24.              The underlined words make clear that the particulars sought must relate a matter stated in the pleading. Yet as the plaintiff has said nothing about legal costs insurance in her indorsement of claim, it follows that, quite independently of any changes brought about by the 2004 Act, the defendants would not be entitled to particulars of this kind.

 

25.              As we have just noted, this request for particulars in reality an attempt to serve an interrogatory by means of a notice for particulars. But this is plainly outside the scope of Ord. 19, r.7. This very point was made by Lowry L.C.J. in Coyle v. Hannan [1975] N.I. 160. Here the plaintiff put in an estimate for future loss of earnings as a result of a car accident but admitted that he had been unemployed for the last two years prior to the accident. The defendants then sought particulars of his previous employment, but the Northern Irish Court of Appeal would not allow particulars of this kind.

 

26.              As Lowry L.C.J. stated ([1975] N.I. 160, 163-164):

 

“The defendant has no right, under the guise of seeking particulars, to interrogate him about his working record before the accident, to interrogate him about his working record before the accident unless the plaintiff by his mode of pleading, as, for example, by alleging that he had been in steady employment for ten years preceding the accident, has rendered himself liable to furnish and better particulars of a matter stated in his pleading.”

 

27.              This passage captures the point perfectly. So far as the present case is concerned, the question of legal costs insurance does not even remotely arise from ‘any matter stated in any pleading’. This is yet a further reason why this request for particulars must be disallowed, because as the request for particulars does not arise from a matter stated in the pleadings, it falls outside of the scope of Ord. 19, r. 7.

 

6.        Two principles, it seems to the court, can be derived from the foregoing:

 

(5)              The courts will look askance on over-expansive requests for particulars. (Armstrong).

(6)              Any particulars sought/ordered must relate a matter stated in the pleadings. (Armstrong).

 

7.    Turning next to AIB Plc v. AIG Europe Ltd [2018] IEHC 677, that was a case arising from the John Rusnak fraud perpetrated on AIB. In it the court, proceeding by reference to previous case law, identifies various principles of relevance in the context of an application for an order for (further and better) particulars. The principles at [7]-[15] have not been touched upon above:

 

“[1]            [F]urther particulars will not be ordered before defence or reply (as the case may be) unless the court is of opinion that they are ‘necessary or desirable to enable the defendant or plaintiff, as the case may be, to plead or ought for any other special reason to be…delivered’…

[2]              ….The fundamental principle is that a party should know in advance, in broad outline, the case which that party will have to meet at the trial….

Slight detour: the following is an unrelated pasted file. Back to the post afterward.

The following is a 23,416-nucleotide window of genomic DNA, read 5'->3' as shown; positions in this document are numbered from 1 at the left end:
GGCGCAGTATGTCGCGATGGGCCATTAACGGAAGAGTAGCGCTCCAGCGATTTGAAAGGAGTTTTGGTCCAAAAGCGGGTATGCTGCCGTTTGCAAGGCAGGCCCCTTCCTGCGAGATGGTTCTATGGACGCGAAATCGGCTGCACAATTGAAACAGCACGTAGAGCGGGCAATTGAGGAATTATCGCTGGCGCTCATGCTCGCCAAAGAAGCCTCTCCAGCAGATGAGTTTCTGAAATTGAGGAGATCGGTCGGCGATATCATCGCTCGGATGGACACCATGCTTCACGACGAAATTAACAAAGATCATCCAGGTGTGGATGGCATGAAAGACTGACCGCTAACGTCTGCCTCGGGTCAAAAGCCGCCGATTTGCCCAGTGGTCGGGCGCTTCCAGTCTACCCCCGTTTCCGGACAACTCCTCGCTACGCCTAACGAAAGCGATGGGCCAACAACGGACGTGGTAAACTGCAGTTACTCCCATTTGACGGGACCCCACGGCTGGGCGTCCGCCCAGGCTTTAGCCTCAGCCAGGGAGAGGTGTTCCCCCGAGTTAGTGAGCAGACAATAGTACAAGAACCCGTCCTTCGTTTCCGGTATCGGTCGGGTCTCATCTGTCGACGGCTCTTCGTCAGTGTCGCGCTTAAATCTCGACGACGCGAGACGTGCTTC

[3]              …[W]here a pleading is so general or so imprecise that the other side cannot know what case he or she will have to meet at trial, further particulars will be ordered….

[4]              However…a party will only be entitled to ‘such particulars as will inform him of the range of evidence (as distinct from any particular items of evidence) which he will have to deal with at the trial’.

[5]              …[P]articulars cannot be used as a mechanism to extract details as to the evidence to be given by the opposing party….

[6]              Particulars will not be ordered unless they are genuinely required to enable a party to know the case to be made by the opposing party at trial….

[7]              …[T]he court will not entertain an application for further and better particulars which are oppressive or unreasonable.

[8]              …[T]he court will not direct a party to provide particulars of a denial in a pleading….Logically, the same principle must apply to a non-admission….

[9]              Particulars of a denial will…be ordered where the denial amounts in substance to a positive allegation….

[10]            …[A] party is not entitled to hide behind a traverse in those cases governed by O. 19, r. 15 [RSC (1986), as amended]….

[11]            …[I]f…[a] matter has not been appropriately pleaded in accordance with O. 19, r. 15, the court may refuse to allow the party responsible to subsequently make a positive case (within the ambit of application of these rules) at the trial….

[12]            It is no answer to a request for particulars for a party to contend that the relevant facts are already known by the party making the request….

[13]            The requirement in the Commercial Court that, prior to trial, the parties must exchange witness statements, can be relevant in the context of an application for further particulars [as]…. the question of a party being taken by surprise is of reduced significance in proceedings involving witness statements….

[14]            There may be circumstances where it is appropriate to direct that particulars should only be furnished after discovery….